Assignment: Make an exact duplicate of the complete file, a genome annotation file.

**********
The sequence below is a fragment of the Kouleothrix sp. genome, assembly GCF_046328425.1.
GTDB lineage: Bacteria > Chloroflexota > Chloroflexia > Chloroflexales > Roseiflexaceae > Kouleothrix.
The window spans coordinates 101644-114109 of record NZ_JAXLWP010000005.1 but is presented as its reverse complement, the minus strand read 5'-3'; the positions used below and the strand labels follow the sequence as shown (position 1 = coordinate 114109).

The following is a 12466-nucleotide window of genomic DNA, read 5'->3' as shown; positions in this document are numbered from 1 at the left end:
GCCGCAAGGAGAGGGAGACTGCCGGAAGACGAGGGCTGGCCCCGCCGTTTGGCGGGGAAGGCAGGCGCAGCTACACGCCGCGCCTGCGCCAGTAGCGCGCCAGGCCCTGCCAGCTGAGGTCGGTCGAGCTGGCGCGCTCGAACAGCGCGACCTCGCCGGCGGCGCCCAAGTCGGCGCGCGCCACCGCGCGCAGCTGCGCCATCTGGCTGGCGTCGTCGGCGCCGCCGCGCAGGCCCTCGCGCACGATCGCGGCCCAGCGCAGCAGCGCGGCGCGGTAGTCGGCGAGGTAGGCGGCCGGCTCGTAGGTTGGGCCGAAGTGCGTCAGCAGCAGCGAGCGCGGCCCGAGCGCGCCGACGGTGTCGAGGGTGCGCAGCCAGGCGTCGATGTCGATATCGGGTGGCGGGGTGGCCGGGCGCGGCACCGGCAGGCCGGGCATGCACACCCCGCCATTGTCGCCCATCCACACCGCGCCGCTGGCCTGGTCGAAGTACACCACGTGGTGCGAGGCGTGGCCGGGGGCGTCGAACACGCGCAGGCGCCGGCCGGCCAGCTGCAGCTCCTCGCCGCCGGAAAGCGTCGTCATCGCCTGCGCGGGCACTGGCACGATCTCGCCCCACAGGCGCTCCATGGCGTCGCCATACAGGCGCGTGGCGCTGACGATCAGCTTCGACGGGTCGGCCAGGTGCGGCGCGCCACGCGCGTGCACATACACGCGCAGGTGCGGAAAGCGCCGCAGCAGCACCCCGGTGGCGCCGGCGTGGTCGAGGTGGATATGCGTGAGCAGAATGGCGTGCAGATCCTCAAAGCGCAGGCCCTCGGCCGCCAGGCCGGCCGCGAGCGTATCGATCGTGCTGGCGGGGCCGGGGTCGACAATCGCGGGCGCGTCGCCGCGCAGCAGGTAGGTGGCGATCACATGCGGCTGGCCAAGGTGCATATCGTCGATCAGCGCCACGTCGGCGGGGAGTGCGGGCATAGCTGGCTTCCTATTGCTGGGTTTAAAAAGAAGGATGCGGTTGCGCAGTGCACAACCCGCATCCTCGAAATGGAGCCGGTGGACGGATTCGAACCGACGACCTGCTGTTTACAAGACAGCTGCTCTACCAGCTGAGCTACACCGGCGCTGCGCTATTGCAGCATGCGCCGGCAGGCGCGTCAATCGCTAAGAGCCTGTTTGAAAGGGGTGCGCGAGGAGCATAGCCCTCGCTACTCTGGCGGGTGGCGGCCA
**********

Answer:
The sequence below is a fragment of the Kouleothrix sp. genome, assembly GCF_046328425.1.
GTDB lineage: Bacteria > Chloroflexota > Chloroflexia > Chloroflexales > Roseiflexaceae > Kouleothrix.
The window spans coordinates 101644-114109 of record NZ_JAXLWP010000005.1 but is presented as its reverse complement, the minus strand read 5'-3'; the positions used below and the strand labels follow the sequence as shown (position 1 = coordinate 114109).

The following is a 12466-nucleotide window of genomic DNA, read 5'->3' as shown; positions in this document are numbered from 1 at the left end:
GCCGCAAGGAGAGGGAGACTGCCGGAAGACGAGGGCTGGCCCCGCCGTTTGGCGGGGAAGGCAGGCGCAGCTACACGCCGCGCCTGCGCCAGTAGCGCGCCAGGCCCTGCCAGCTGAGGTCGGTCGAGCTGGCGCGCTCGAACAGCGCGACCTCGCCGGCGGCGCCCAAGTCGGCGCGCGCCACCGCGCGCAGCTGCGCCATCTGGCTGGCGTCGTCGGCGCCGCCGCGCAGGCCCTCGCGCACGATCGCGGCCCAGCGCAGCAGCGCGGCGCGGTAGTCGGCGAGGTAGGCGGCCGGCTCGTAGGTTGGGCCGAAGTGCGTCAGCAGCAGCGAGCGCGGCCCGAGCGCGCCGACGGTGTCGAGGGTGCGCAGCCAGGCGTCGATGTCGATATCGGGTGGCGGGGTGGCCGGGCGCGGCACCGGCAGGCCGGGCATGCACACCCCGCCATTGTCGCCCATCCACACCGCGCCGCTGGCCTGGTCGAAGTACACCACGTGGTGCGAGGCGTGGCCGGGGGCGTCGAACACGCGCAGGCGCCGGCCGGCCAGCTGCAGCTCCTCGCCGCCGGAAAGCGTCGTCATCGCCTGCGCGGGCACTGGCACGATCTCGCCCCACAGGCGCTCCATGGCGTCGCCATACAGGCGCGTGGCGCTGACGATCAGCTTCGACGGGTCGGCCAGGTGCGGCGCGCCACGCGCGTGCACATACACGCGCAGGTGCGGAAAGCGCCGCAGCAGCACCCCGGTGGCGCCGGCGTGGTCGAGGTGGATATGCGTGAGCAGAATGGCGTGCAGATCCTCAAAGCGCAGGCCCTCGGCCGCCAGGCCGGCCGCGAGCGTATCGATCGTGCTGGCGGGGCCGGGGTCGACAATCGCGGGCGCGTCGCCGCGCAGCAGGTAGGTGGCGATCACATGCGGCTGGCCAAGGTGCATATCGTCGATCAGCGCCACGTCGGCGGGGAGTGCGGGCATAGCTGGCTTCCTATTGCTGGGTTTAAAAAGAAGGATGCGGTTGCGCAGTGCACAACCCGCATCCTCGAAATGGAGCCGGTGGACGGATTCGAACCGACGACCTGCTGTTTACAAGACAGCTGCTCTACCAGCTGAGCTACACCGGCGCTGCGCTATTGCAGCATGCGCCGGCAGGCGCGTCAATCGCTAAGAGCCTGTTTGAAAGGGGTGCGCGAGGAGCATAGCCCTCGCTACTCTGGCGGGTGGCGGCCA